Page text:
Well, that & the fact that I came back again & won the 1600m. 3 Golds. 1 Meet. Sorry Mo. 3 Golds is more than 2. 

There’s always Tokyo.

Worst Runs Ever

What was my worst run ever?
I get that question all the time.
And it’s funny because the sensible companion question – what was your best run ever – doesn’t get asked very often.
Which is probably a good thing because I don’t have a single answer.
But I also don’t have an answer for the worst run ever question either.
Don’t get me wrong.
I have more than enough answers…a whole collection of worst runs.
I just don’t have ONE worst run ever.
Which means I don’t have an answer.
I’ve had runs in the sun without water and runs in the snow that ended up with me on my butt.
I’ve had runs when my ego was fit as hell but I was out of shape – those never end well.
And I’ve had runs where I didn’t believe I could do what I was so obviously already doing.
I did runs by myself when I needed to be anything but alone.
And I had runs with the group when I needed those miles all to myself.
I’ve had runs started too close to an extraordinary meal.
And I had runs not started far enough away from a very suspect meal.
Cramps. Twisted ankles. Tired. Stressed. Wrong turns.
I’ve had the halfway out and halfway home bathroom emergency…without a bathroom run.
All Worst Runs Ever.
But, I also know that I learned about myself, life, running (and even what Poison Ivy can do to your bathing suit area if you are not careful) on those terrible runs.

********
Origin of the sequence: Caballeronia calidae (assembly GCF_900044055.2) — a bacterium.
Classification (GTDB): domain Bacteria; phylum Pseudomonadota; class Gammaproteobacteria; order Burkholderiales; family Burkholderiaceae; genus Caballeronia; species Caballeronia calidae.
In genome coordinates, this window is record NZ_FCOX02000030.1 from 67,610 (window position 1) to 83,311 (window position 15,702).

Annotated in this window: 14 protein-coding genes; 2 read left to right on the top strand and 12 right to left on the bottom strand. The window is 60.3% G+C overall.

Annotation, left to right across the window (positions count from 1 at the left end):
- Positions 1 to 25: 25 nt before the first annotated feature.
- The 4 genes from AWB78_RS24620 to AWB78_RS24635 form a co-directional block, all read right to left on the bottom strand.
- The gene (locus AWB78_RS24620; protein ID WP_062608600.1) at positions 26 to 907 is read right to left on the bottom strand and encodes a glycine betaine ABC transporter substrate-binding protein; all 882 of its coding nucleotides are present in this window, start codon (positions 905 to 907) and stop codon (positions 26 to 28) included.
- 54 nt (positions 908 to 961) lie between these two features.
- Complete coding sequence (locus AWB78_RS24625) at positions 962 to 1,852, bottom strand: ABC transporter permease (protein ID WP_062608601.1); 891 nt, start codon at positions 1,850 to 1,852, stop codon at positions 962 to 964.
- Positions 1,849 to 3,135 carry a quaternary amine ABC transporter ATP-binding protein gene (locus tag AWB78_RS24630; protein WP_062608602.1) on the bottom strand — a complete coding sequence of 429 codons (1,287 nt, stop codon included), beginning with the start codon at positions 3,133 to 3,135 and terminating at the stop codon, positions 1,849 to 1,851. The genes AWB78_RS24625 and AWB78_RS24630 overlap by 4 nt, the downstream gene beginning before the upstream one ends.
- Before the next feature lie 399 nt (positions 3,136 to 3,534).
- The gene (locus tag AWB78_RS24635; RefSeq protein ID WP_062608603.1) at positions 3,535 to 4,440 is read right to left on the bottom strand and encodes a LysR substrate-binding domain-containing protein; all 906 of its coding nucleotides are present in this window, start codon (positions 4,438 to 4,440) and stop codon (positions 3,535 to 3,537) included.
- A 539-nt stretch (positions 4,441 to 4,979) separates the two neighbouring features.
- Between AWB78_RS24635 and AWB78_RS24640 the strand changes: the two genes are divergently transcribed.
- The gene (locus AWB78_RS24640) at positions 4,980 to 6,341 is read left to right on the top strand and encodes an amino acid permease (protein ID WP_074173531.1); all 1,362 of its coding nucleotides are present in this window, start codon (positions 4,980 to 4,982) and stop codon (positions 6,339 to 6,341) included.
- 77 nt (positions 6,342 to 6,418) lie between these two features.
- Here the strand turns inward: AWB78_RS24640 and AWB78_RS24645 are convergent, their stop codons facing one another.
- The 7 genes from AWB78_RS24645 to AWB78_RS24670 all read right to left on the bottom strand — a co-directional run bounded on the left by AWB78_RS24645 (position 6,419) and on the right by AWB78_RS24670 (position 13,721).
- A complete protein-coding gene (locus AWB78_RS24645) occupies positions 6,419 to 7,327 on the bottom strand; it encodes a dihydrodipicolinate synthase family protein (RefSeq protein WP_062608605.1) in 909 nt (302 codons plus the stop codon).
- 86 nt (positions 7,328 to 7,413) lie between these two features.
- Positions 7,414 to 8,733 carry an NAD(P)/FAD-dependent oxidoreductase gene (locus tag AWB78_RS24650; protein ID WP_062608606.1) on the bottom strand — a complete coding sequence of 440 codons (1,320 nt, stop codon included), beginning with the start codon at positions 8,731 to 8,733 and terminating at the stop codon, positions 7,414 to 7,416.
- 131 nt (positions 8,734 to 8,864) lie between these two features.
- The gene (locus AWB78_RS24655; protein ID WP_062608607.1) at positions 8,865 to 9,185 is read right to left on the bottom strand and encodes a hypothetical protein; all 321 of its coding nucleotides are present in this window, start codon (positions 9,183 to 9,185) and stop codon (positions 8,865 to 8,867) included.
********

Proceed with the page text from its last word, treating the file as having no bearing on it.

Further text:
And if I had not started those runs I wouldn’t have learned the most important lesson of all: that I can get through them.
Every run has a purpose.
Even all those worst ones.

Meet Cancer Day

Many of us here in Beaverton, Oregon are going to get together on February 3rd. Meet Cancer Day. We’ll gather at the start of the 2.4k trail that sits peacefully across the street from campus. 
The wooded loop is named after the late Geoff Hollister. Geoff’s birthday is also February 3rd. That’s Geoff there in the picture talking to Steve Prefontaine.
The following day, February 4th, is World Cancer Day. This schedule on the calendar is entirely fitting. Geoff, Nike employee #3, passed away in 2012 after battling colon cancer. 

We’ll gather, we’ll welcome each other, and yes we will run. 

We all share that great bond with Geoff; running. It is one of the ways we know we can honor his life. It is how we can celebrate our own.

Most of us have already met cancer. The introduction could have been made through a loved one or friend. Many of us have or will meet cancer when we look in the mirror. 

Meet Cancer Day was begun in 2012 at Nike after the death of Geoff Hollister. This day is about supporting one another and reminding both our family, friends, colleagues and ourselves that we are not alone when we meet cancer. And we will not be alone when we stand up to cancer, fight cancer and yes, someday, beat cancer. 

So, this Friday morning we will gather on Hollister Trail. Running, an action married with purpose, is how we will begin Meet Cancer Day at Nike. 

We will run to celebrate Geoff, his wife Wendy and their family. We will run to celebrate those we know and those we don’t know that have been touched by cancer. We will meet cancer with each other and without fear. We will meet cancer on our terms.

And we will run right at it. Together. That’s what Geoff would have wanted us to do because that is how Geoff met cancer.

“It’s not about how long you live but how you contribute.
It’s about doing your best and doing the right thing.

It’s about recovering from your mistakes and not giving up.

It’s about the baton pass to the new generation.

It’s about the realization that you cannot go it alone…it takes a team.”

-Geoff Hollister as it reads on sign at start of Hollister Trail

Cheers,

Coach Bennett